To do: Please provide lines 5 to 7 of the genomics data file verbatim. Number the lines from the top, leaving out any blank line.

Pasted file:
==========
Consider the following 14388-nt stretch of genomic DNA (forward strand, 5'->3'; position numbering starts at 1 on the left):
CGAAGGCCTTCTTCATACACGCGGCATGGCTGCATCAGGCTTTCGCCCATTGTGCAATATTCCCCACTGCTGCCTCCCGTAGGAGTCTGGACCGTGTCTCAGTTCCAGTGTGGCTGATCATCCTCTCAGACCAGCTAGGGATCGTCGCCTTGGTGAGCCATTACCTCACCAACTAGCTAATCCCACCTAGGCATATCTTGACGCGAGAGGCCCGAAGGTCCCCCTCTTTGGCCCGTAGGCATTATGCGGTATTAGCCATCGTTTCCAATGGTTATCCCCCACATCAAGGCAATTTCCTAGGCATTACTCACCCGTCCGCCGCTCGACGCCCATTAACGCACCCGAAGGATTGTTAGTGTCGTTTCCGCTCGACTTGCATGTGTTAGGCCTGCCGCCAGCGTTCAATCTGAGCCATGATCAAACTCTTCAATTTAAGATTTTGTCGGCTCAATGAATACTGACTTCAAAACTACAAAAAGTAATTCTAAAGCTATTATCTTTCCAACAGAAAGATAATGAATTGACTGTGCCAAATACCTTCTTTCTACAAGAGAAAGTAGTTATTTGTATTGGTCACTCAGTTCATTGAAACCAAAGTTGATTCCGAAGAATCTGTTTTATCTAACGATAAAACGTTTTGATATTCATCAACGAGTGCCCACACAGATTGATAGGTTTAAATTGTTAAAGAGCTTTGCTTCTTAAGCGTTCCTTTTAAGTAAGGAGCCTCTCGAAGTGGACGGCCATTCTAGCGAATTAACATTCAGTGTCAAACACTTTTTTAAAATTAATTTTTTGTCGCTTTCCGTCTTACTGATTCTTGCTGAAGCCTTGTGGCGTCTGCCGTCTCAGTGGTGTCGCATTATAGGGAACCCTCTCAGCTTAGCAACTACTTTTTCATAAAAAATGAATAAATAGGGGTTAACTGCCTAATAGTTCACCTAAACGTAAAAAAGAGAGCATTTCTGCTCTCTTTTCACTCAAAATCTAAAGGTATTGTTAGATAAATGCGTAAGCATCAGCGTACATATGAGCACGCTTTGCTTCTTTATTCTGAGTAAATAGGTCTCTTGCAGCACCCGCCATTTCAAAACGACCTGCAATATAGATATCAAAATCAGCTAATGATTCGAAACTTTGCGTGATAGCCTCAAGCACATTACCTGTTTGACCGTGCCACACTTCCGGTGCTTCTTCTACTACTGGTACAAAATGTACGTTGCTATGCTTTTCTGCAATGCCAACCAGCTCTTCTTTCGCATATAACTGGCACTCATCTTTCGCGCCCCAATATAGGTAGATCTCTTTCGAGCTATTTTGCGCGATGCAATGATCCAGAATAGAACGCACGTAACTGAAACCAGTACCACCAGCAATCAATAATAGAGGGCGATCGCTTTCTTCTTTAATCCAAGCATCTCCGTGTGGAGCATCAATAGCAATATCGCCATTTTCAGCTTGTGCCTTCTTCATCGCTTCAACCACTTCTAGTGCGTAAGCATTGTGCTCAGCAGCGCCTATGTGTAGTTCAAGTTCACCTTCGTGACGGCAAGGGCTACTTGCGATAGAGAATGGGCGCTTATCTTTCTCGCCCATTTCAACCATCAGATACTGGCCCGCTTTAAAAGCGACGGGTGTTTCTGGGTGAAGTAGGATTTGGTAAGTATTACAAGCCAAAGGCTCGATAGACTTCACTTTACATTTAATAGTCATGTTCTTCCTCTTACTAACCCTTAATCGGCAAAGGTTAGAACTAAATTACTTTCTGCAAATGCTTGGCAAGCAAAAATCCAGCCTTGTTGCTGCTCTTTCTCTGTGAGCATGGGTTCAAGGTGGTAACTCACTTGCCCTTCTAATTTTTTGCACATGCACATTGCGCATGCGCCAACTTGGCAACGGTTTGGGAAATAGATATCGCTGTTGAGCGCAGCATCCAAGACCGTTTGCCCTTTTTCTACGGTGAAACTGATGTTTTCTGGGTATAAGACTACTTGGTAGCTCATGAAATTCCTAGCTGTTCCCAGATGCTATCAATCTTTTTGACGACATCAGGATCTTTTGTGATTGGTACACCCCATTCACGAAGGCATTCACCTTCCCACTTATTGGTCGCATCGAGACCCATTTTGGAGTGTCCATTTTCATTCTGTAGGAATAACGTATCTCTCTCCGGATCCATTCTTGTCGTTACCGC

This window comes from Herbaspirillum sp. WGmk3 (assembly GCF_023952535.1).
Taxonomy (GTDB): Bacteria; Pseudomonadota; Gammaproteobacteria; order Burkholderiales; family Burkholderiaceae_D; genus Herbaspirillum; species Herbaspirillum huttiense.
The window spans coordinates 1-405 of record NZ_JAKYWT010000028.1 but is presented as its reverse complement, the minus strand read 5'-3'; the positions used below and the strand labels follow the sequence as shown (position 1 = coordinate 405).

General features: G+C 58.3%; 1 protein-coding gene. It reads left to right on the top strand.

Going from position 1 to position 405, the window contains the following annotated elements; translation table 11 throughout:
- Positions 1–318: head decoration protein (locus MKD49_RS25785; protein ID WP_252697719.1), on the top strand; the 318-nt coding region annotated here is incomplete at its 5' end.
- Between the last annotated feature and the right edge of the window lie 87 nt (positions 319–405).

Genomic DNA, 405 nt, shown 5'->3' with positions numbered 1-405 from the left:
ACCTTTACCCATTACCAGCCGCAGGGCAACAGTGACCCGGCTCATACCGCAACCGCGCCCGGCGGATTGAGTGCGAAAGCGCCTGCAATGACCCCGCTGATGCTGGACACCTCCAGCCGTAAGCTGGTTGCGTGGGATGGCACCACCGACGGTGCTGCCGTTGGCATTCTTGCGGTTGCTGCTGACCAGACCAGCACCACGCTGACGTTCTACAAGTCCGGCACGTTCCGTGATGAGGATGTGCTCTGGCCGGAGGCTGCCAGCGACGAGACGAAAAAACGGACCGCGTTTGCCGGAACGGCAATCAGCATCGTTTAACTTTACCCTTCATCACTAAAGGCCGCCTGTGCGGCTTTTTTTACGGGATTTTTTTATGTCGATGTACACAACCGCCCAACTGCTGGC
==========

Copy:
The window spans coordinates 1-405 of record NZ_JAKYWT010000028.1 but is presented as its reverse complement, the minus strand read 5'-3'; the positions used below and the strand labels follow the sequence as shown (position 1 = coordinate 405).

General features: G+C 58.3%; 1 protein-coding gene. It reads left to right on the top strand.

Going from position 1 to position 405, the window contains the following annotated elements; translation table 11 throughout: